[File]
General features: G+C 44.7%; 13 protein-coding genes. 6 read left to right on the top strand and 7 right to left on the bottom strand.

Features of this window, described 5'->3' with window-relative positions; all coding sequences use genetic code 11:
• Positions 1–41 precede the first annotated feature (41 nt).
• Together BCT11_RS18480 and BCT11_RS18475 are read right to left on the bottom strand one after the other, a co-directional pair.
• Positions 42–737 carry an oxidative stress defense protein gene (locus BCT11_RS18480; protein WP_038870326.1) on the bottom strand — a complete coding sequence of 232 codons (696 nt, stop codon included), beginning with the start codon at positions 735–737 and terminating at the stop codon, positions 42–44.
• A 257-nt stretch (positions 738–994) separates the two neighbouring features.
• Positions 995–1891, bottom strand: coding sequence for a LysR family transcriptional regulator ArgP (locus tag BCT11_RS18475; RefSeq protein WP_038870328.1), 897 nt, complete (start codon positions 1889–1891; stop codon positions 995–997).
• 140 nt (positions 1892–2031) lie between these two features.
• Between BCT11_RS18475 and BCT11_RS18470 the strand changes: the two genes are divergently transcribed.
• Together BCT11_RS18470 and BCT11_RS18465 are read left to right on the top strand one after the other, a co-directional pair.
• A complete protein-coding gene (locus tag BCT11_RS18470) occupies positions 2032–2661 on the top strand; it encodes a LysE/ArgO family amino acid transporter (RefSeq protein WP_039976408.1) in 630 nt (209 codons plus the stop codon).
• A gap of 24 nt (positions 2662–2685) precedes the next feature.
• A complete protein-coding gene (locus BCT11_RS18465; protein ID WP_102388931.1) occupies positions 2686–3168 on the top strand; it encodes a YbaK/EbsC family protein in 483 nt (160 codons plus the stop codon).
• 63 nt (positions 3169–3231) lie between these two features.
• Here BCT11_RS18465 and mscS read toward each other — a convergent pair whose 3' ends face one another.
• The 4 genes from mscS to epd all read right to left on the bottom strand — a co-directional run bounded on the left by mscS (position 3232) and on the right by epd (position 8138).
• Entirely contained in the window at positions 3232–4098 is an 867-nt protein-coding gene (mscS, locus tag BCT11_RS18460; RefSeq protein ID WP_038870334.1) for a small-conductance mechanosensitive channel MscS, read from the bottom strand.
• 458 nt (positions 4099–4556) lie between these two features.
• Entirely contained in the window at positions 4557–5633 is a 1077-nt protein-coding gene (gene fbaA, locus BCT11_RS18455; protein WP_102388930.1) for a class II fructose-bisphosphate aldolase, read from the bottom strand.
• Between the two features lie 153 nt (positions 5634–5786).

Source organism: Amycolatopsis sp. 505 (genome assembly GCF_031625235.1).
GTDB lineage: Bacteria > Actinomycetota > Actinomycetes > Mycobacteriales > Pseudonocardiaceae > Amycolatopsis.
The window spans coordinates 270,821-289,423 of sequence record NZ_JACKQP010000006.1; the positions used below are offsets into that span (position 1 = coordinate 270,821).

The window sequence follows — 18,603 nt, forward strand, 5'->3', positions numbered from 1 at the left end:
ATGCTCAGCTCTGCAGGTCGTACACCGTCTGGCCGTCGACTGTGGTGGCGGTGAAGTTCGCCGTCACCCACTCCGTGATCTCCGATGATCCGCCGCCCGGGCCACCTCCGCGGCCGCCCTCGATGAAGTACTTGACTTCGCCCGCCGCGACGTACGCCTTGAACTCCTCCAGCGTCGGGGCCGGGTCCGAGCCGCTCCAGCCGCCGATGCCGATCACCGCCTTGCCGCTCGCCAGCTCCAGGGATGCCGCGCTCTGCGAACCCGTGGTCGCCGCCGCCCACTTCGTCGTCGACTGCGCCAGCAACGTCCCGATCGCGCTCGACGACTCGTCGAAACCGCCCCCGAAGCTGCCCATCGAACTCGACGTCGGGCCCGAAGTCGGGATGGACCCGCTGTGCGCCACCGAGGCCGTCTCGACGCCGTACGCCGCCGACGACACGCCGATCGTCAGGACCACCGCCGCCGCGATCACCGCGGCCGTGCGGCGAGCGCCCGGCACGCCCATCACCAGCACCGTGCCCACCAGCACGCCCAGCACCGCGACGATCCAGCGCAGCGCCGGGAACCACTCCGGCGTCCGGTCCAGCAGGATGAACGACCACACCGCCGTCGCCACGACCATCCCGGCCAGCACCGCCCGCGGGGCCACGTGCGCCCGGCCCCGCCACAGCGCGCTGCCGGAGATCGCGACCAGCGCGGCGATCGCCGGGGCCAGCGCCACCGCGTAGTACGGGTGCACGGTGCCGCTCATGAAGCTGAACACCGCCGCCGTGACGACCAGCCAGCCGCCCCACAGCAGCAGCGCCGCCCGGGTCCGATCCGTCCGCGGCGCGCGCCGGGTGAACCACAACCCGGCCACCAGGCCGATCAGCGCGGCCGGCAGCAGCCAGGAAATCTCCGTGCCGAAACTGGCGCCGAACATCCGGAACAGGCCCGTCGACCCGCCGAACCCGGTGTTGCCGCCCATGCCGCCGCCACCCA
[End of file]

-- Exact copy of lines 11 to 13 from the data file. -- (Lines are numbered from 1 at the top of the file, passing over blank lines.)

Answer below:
• A complete protein-coding gene (locus tag BCT11_RS18470) occupies positions 2032–2661 on the top strand; it encodes a LysE/ArgO family amino acid transporter (RefSeq protein WP_039976408.1) in 630 nt (209 codons plus the stop codon).
• A gap of 24 nt (positions 2662–2685) precedes the next feature.
• A complete protein-coding gene (locus BCT11_RS18465; protein ID WP_102388931.1) occupies positions 2686–3168 on the top strand; it encodes a YbaK/EbsC family protein in 483 nt (160 codons plus the stop codon).